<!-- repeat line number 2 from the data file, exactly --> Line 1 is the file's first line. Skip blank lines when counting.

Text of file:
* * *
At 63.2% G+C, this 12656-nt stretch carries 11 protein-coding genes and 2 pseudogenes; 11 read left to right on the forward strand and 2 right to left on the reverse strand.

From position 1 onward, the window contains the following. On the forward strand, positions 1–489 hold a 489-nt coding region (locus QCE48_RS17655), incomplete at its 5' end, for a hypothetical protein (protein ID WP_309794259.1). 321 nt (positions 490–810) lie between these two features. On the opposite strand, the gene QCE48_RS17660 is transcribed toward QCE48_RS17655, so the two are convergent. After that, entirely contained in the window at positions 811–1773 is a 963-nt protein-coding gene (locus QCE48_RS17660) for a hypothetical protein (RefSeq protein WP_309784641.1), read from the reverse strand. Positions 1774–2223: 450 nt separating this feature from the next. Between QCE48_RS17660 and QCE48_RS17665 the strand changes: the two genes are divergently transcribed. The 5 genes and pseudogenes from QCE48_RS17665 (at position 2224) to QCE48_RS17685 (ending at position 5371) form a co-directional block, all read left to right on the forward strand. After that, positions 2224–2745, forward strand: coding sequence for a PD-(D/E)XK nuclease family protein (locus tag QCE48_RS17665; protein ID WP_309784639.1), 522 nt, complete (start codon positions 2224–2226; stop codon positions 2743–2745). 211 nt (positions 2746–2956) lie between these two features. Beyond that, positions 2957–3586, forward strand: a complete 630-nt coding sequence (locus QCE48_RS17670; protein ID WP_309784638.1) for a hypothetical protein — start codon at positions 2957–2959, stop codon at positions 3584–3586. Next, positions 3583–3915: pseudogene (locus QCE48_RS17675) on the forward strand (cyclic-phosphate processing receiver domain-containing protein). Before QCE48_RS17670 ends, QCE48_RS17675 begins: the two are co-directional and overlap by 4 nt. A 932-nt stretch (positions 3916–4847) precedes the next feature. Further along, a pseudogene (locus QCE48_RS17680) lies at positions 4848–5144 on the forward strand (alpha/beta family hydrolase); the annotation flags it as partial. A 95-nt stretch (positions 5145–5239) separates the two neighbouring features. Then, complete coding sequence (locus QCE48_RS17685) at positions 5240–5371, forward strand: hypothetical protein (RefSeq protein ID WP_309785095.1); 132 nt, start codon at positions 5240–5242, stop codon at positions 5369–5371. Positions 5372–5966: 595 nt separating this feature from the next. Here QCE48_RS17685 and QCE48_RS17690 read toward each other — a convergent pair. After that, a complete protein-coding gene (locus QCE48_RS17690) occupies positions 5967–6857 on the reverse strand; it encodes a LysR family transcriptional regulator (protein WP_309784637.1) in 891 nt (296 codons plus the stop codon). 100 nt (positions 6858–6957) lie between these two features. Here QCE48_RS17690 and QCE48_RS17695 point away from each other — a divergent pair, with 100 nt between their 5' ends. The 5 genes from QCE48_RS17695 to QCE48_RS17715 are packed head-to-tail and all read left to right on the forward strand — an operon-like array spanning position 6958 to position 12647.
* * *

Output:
From position 1 onward, the window contains the following. On the forward strand, positions 1–489 hold a 489-nt coding region (locus QCE48_RS17655), incomplete at its 5' end, for a hypothetical protein (protein ID WP_309794259.1). 321 nt (positions 490–810) lie between these two features. On the opposite strand, the gene QCE48_RS17660 is transcribed toward QCE48_RS17655, so the two are convergent. After that, entirely contained in the window at positions 811–1773 is a 963-nt protein-coding gene (locus QCE48_RS17660) for a hypothetical protein (RefSeq protein WP_309784641.1), read from the reverse strand. Positions 1774–2223: 450 nt separating this feature from the next. Between QCE48_RS17660 and QCE48_RS17665 the strand changes: the two genes are divergently transcribed. The 5 genes and pseudogenes from QCE48_RS17665 (at position 2224) to QCE48_RS17685 (ending at position 5371) form a co-directional block, all read left to right on the forward strand. After that, positions 2224–2745, forward strand: coding sequence for a PD-(D/E)XK nuclease family protein (locus tag QCE48_RS17665; protein ID WP_309784639.1), 522 nt, complete (start codon positions 2224–2226; stop codon positions 2743–2745). 211 nt (positions 2746–2956) lie between these two features. Beyond that, positions 2957–3586, forward strand: a complete 630-nt coding sequence (locus QCE48_RS17670; protein ID WP_309784638.1) for a hypothetical protein — start codon at positions 2957–2959, stop codon at positions 3584–3586. Next, positions 3583–3915: pseudogene (locus QCE48_RS17675) on the forward strand (cyclic-phosphate processing receiver domain-containing protein). Before QCE48_RS17670 ends, QCE48_RS17675 begins: the two are co-directional and overlap by 4 nt. A 932-nt stretch (positions 3916–4847) precedes the next feature. Further along, a pseudogene (locus QCE48_RS17680) lies at positions 4848–5144 on the forward strand (alpha/beta family hydrolase); the annotation flags it as partial. A 95-nt stretch (positions 5145–5239) separates the two neighbouring features. Then, complete coding sequence (locus QCE48_RS17685) at positions 5240–5371, forward strand: hypothetical protein (RefSeq protein ID WP_309785095.1); 132 nt, start codon at positions 5240–5242, stop codon at positions 5369–5371. Positions 5372–5966: 595 nt separating this feature from the next. Here QCE48_RS17685 and QCE48_RS17690 read toward each other — a convergent pair. After that, a complete protein-coding gene (locus QCE48_RS17690) occupies positions 5967–6857 on the reverse strand; it encodes a LysR family transcriptional regulator (protein WP_309784637.1) in 891 nt (296 codons plus the stop codon). 100 nt (positions 6858–6957) lie between these two features. Here QCE48_RS17690 and QCE48_RS17695 point away from each other — a divergent pair, with 100 nt between their 5' ends. The 5 genes from QCE48_RS17695 to QCE48_RS17715 are packed head-to-tail and all read left to right on the forward strand — an operon-like array spanning position 6958 to position 12647.